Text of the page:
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Tuesday, January 22, 2013

Recovering from the HL7WGM, and back to ABBI

It may not be apparent, but I'm an introvert by nature.  I prefer to spend my time thinking, writing, and reading, rather than interacting with a lot of people directly at the same time.  Last week was one of the busiest HL7 Working Group meetings I've attended in the last few years.  Every quarter was filled with something that either I wanted to be present for, or for which my presence was requested (due to how I voted on a committee's ballot).  Add to that the all-day board meeting, a day full of teaching, and a day for the FHIR connectathon, and you have a completely exhausting week.  The meetings, connectathon, and teaching all went well, which made it even more exhausting.  I took the day off yesterday (Martin Luther King/Inauguration Day) and spent some time recovering with my family.

My brain is still burning with all the discussions from the last week.  I thought I'd spend this morning knocking one off my list, which is the ABBI PULL security model using OAuth 2.0.  I spent some time with John Moehrke over lunch and breaks talking about it, and we think we've worked out the key details.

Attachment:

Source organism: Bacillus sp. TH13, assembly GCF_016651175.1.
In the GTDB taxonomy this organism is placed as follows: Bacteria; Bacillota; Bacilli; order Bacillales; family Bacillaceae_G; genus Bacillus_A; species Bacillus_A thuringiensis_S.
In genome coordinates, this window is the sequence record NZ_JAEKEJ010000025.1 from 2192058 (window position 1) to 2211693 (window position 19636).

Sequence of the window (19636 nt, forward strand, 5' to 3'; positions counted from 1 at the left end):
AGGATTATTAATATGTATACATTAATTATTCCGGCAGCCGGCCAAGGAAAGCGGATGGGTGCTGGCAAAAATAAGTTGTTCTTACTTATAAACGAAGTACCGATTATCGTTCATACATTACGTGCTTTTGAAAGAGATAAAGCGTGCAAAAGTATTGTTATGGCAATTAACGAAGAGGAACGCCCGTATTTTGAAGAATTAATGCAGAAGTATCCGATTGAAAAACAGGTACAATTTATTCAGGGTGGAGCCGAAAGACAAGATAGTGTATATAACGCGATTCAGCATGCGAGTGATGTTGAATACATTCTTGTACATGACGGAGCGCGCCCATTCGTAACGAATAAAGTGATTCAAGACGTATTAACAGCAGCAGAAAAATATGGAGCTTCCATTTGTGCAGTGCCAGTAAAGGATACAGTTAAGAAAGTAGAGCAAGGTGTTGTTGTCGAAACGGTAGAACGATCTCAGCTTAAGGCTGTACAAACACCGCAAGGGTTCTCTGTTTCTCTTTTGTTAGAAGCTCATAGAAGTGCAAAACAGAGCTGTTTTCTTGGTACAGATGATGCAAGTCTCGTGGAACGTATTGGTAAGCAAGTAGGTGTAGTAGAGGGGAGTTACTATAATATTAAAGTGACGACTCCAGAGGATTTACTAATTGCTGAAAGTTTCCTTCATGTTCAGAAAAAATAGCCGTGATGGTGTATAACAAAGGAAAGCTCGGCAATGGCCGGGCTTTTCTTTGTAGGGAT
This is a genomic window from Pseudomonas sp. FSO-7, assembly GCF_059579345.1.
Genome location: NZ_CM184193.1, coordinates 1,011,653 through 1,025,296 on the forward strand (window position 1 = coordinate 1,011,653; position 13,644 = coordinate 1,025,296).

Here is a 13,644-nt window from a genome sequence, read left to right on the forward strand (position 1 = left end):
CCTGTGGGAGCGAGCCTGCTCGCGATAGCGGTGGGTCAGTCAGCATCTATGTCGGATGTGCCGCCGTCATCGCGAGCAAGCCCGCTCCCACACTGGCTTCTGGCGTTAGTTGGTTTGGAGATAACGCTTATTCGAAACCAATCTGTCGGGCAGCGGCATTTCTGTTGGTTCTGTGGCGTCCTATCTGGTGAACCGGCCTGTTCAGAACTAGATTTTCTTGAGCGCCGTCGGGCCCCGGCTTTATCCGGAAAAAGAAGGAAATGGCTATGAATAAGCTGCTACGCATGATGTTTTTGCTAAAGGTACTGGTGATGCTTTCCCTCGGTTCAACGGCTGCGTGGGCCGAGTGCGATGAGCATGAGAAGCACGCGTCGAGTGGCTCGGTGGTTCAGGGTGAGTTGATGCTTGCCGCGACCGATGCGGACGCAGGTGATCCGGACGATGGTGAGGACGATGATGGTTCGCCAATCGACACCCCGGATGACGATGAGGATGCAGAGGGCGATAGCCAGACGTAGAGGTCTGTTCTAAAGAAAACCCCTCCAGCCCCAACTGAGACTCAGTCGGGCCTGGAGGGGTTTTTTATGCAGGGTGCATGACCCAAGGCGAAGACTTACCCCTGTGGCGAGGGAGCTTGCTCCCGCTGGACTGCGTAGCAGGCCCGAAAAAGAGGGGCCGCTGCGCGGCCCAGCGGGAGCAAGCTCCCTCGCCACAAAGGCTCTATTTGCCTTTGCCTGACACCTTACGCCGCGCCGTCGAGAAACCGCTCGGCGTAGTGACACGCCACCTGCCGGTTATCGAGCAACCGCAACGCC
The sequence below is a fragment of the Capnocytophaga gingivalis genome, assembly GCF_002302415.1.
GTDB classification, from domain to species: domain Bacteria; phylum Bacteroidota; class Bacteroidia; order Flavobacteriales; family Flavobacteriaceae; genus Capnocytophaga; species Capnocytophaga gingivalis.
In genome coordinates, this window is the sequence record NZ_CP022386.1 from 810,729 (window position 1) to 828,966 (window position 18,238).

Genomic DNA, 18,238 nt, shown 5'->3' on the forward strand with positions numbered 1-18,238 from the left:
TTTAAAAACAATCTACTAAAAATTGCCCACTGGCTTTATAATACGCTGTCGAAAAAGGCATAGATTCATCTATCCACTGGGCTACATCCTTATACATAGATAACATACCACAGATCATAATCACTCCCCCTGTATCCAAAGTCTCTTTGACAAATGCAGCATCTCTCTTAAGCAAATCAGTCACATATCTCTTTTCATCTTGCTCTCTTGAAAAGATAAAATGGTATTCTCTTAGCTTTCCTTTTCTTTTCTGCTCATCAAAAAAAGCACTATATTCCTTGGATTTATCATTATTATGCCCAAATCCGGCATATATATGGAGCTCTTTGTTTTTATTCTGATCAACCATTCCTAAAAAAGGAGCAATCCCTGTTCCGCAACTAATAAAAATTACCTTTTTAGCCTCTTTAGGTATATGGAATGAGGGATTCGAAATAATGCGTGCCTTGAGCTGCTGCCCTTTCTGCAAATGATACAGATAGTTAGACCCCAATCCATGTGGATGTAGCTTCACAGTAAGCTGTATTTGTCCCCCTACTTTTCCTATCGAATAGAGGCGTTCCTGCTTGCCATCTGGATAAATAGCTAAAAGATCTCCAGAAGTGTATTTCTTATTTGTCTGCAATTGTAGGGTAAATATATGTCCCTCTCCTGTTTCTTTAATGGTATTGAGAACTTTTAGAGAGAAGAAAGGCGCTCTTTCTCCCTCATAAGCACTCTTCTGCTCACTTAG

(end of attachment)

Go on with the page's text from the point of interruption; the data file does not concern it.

Software Deployment Models

There are four different deployment models for software using the ABBI PULL API that I can imagine, each with their own security concerns:
  1. Running in a Web Server
  2. Embedded in a Device
  3. Installed Natively on a Computer or Device
  4. Running in a Web Browser
I'm going to look at each of these separately, and the same provisions of my last post apply:  Slap me if I get it wrong.

Running in a Web Server

The first two are probably the easiest to address.  With the first, you have a limited number of instances of the software, (typically) controlled by the software developer.  For these applications, the website running the software can be secured from inspection by the end-user, as can its secrets.  These applications can use dynamic registration pretty easily.  These applications can have their own identity associated with them, secured by the software manufacturer (or in some cases, by the organization deploying it) to ensure that the installed software instance can be identified.  Protecting that identity credentials is up to the developer/manufacturer/deployer of the software.